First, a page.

Remember the fire truck purchase debacle? As a refresher on November 26, 2013 the Glendale city council accepted a grant of $425,000 from the Salt River Pima-Maricopa Indian Community for the purchase of a new fire truck. Typically grants such as these are good for a year from the date of award.
On January 28, 2014 the purchase of said fire truck was on the council voting agenda for approval. The fire truck’s purchase price was $484,206.92. The price was $59,206.92 greater than the grant awarded to pay for it. It was to be purchased cooperatively using a Houston‐Galveston Area Council (HGAC) purchase agreement. An RFP was to have been issued to solicit local bids but that never occurred. Why an RFP was not used has never been answered satisfactorily.
During the Public Comment portion of the January 28, 2014 council meeting a representative of Freightliner spoke of the irregularities he encountered in attempting to satisfy specifications for the fire truck purchase. After the meeting Fire Chief Burdick went ballistic on this gentlemen in the City Hall lobby. The Freightliner rep’s comments raised enough eyebrows that City Manager Brenda Fischer pulled the item from the agenda. She determined and communicated to council that she would investigate and an RFP would be issued.
Three months later and you can throw those city manager pledges out the window. Word has sifted out from the usually tightly fortified City Hall that the very same fire truck purchase will be up for city council approval sometime this June.
Apparently the Human Resources Department was tasked with investigating any fire employee improprieties in the process and found none. Even if there had been something discovered, it would have been handled internally and neither council nor the public would have been informed.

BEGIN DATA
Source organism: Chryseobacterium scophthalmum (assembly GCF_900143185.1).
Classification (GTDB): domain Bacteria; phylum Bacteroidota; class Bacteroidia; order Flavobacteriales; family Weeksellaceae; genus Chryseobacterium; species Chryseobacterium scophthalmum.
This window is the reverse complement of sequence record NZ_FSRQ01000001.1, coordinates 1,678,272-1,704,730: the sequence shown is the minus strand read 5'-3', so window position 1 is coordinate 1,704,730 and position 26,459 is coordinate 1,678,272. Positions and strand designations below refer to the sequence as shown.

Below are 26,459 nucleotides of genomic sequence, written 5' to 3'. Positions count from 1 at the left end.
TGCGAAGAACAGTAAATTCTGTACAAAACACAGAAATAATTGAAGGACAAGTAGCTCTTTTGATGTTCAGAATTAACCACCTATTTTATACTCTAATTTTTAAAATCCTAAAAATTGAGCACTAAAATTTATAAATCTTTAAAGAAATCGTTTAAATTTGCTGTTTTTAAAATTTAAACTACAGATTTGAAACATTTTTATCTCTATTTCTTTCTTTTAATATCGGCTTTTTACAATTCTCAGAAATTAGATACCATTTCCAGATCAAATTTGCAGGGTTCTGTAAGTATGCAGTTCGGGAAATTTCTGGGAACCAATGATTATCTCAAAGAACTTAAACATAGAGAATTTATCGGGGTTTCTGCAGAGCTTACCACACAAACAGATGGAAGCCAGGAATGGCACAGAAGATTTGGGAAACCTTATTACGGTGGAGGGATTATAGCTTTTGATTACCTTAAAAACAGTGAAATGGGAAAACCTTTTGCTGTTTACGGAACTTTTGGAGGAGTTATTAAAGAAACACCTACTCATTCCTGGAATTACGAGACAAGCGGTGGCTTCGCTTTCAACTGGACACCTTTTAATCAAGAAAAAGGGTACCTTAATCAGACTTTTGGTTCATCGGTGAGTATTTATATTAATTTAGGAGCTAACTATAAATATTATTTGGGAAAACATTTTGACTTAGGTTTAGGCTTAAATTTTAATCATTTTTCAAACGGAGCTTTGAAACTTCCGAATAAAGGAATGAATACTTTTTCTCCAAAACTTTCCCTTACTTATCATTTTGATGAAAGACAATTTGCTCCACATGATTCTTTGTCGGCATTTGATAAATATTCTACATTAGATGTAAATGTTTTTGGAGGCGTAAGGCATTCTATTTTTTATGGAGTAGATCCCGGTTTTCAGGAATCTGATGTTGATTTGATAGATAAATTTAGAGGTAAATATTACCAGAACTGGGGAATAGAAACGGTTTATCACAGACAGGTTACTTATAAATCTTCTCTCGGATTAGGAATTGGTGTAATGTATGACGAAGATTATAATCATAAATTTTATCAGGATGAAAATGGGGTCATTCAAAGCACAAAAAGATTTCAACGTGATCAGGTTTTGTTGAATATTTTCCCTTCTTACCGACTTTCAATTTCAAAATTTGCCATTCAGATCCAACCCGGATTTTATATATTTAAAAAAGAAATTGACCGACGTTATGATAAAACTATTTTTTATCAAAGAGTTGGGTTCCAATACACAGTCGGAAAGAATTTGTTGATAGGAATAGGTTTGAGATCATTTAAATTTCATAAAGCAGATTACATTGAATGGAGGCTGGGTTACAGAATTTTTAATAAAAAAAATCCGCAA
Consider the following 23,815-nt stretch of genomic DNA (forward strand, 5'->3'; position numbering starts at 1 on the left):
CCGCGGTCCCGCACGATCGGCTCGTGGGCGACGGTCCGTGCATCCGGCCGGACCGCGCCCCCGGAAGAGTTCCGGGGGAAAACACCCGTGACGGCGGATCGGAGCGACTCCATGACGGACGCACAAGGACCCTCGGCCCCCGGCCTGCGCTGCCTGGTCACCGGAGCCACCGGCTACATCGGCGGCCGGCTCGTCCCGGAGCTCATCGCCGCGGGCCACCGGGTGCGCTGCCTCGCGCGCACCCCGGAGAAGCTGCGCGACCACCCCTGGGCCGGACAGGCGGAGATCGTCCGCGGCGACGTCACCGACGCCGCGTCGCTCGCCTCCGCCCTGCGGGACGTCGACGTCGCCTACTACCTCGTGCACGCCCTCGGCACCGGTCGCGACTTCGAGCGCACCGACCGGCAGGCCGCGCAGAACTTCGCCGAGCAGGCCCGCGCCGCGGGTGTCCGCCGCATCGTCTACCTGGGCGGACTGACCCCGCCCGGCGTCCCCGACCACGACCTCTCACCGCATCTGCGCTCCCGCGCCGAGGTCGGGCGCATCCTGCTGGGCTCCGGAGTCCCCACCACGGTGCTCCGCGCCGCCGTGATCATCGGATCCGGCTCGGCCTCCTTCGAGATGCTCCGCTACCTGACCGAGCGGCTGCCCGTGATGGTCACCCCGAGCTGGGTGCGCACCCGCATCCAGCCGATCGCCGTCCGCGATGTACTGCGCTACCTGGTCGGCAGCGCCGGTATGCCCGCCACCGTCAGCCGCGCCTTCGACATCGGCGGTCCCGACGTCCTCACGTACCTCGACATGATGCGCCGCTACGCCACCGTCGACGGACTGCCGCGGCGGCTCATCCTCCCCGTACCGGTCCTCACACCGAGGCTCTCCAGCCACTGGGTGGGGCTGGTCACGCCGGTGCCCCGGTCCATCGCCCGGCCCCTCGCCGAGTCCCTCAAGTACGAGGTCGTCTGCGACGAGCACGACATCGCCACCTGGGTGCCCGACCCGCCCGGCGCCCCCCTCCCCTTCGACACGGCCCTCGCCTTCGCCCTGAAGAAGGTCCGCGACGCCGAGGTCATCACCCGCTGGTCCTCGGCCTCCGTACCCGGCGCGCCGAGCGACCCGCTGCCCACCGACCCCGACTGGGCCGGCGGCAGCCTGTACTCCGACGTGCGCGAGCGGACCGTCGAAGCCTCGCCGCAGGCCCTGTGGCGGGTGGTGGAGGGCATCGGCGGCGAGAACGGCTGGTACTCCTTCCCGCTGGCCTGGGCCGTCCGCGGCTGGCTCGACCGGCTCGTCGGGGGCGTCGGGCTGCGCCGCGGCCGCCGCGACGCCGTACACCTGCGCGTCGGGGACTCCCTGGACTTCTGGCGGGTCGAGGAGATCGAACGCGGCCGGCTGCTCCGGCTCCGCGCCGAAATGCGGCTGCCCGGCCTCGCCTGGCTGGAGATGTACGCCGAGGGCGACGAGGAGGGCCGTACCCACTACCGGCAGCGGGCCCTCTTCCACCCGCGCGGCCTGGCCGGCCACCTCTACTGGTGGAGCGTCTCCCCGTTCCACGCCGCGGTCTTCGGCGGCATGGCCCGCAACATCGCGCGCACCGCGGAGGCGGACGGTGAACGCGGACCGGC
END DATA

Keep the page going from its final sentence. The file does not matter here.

The reasons given by Tom Duensing, Executive Director for Finances, for reverting to the old process are: 1. Not enough time and 2. Not enough people to manage an RFP. If you buy these reasons I have a bridge in Brooklyn for you. There is already enough information to dust off and to write an RFP in short order. But let’s for argument’s sake, say it took a month to write it. It could be issued by the end of May 2014. Typically an RFP requires 45 days for responses. That gets us to the middle of July 2014. The successful response would then be presented to council for final approval no later than September 2014 (as council vacates either the month of July or the month of August). The grant award is good until November of 2014.
As for lack of people to manage an RFP… Come on, really? Council recently authorized two more bodies in the Purchasing and Procurement Department. Somehow or other the city has managed to issue timely RFPs for a host of other items all this time.
If the City Manager had acted responsively after she pulled the item in January of 2014, at this June 2014 meeting council would be acting on a successful response to an RFP issuance instead of resurrection of the original scheme.
So much for the representations of a new era of governance by senior staff. It’s merely the same old game with new players.
© Joyce Clark, 2014
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